Egon Schiele and the Leopold Museum

The Leopold Museum by day:

The Leopold Museum lit at night (by the same light designers who do Pittsburgh's Festival of Lights, lighting building facades throughout the city) :

The Leopold Museum, located in Vienna’s Museums Quartier, is home to masterpieces of the Viennese Secessionist Movement, the Viennese Modernist Movement, and the Austrian Expressionist Movement. It houses the world’s largest collection of Egon Schiele, as well as major works by Gustav Klimt and Oskar Kokoshka.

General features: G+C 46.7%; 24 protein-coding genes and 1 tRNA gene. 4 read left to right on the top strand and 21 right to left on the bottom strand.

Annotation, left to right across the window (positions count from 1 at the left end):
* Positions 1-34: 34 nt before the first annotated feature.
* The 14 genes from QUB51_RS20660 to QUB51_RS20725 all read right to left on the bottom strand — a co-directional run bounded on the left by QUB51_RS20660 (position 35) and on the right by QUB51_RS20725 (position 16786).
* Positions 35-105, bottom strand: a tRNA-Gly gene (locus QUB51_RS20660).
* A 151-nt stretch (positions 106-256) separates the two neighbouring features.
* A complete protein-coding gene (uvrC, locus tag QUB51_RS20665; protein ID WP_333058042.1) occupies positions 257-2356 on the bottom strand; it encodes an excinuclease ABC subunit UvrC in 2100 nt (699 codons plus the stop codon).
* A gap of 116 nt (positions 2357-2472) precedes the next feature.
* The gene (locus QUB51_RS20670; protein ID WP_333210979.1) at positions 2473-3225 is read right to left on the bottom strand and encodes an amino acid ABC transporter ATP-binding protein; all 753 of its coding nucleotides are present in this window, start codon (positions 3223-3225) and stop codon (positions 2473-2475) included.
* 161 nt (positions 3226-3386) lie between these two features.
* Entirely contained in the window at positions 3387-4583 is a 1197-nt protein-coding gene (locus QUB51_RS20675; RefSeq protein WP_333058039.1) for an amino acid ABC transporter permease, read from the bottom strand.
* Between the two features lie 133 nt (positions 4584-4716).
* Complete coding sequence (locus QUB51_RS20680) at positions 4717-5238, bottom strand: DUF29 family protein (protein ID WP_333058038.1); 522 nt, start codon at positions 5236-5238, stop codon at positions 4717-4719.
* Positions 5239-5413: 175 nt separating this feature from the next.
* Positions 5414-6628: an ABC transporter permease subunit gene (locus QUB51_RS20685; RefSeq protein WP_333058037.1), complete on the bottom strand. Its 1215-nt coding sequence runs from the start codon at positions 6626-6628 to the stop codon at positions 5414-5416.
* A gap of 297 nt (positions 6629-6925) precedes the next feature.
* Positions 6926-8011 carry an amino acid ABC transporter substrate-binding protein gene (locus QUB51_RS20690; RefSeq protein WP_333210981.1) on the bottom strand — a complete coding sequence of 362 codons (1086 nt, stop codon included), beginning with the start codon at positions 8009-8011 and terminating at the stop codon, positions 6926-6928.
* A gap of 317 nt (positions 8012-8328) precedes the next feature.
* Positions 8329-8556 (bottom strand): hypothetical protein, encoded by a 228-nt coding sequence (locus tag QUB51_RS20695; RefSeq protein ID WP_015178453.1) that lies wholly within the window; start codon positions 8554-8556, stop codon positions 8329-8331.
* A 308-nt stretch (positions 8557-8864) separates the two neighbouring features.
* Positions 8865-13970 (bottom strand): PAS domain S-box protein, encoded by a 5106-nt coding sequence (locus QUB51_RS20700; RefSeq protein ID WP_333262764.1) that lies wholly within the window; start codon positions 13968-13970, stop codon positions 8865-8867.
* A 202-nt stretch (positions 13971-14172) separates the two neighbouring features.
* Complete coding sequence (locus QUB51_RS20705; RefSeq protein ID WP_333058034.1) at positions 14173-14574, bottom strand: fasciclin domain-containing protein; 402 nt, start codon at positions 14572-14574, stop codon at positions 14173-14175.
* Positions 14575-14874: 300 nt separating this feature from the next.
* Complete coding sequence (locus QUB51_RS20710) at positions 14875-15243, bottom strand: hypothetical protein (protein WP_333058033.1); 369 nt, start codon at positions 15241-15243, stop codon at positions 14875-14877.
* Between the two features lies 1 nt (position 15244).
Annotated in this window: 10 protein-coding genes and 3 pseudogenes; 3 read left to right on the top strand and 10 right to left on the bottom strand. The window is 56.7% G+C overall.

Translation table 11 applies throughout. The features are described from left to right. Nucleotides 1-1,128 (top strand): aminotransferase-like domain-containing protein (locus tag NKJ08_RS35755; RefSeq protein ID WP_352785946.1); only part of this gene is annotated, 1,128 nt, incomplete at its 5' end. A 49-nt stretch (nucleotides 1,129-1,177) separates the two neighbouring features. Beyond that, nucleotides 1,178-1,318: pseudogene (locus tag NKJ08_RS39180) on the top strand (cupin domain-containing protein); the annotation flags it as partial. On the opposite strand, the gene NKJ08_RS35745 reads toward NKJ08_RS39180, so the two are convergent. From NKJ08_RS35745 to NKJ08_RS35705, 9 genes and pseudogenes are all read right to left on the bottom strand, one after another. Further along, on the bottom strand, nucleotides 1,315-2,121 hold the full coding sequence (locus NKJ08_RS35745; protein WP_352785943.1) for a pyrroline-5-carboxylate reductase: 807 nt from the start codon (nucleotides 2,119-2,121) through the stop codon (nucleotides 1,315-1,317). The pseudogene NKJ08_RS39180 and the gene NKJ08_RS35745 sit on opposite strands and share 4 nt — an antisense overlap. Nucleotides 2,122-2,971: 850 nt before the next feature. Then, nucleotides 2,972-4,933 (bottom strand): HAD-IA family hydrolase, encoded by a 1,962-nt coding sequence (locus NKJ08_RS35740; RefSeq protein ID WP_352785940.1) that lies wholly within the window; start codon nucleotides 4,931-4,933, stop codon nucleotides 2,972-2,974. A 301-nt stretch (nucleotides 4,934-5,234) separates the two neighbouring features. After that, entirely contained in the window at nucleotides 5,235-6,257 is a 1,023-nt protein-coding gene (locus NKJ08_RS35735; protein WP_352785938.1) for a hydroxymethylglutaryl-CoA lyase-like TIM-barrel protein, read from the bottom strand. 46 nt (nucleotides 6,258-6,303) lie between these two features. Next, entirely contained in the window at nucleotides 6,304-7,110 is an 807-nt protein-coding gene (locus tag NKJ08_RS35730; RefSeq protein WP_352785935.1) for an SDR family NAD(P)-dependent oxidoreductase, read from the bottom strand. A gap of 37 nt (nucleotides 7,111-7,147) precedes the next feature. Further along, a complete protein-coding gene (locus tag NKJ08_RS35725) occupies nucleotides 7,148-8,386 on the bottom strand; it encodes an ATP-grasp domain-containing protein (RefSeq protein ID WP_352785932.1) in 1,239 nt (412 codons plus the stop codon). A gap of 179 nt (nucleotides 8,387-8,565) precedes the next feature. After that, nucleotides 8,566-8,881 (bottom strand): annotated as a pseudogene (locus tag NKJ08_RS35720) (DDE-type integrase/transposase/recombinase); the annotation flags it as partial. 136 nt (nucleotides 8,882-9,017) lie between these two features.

Schiele, whose works dominate this museum, fulfills the stereotype of an artist who lived an extreme life. He was arrested for “immorality and seduction” and painted throughout his two-week imprisonment. He died of the Spanish Flu at the age of twenty-eight after creating more than 3,000 works of art over his young life.

Self-portrait by Egon Schiele (above)

The Leopold Museum includes an interesting gallery called the “Psychoanalysis Room.” The psychologist Sigmund Freud, also from Vienna, influenced the artistic themes of his contemporaries. Freud’s themes of dreams, sexuality, the unconscious and introspection are very present in the work of Egon Schiele and Gustav Klimt, among other artists of his time. It is wonderful to imagine Freud, Schiele, and Klimt, all living there in Vienna at the turn of the century. Klimt had even painted one of Freud's patients.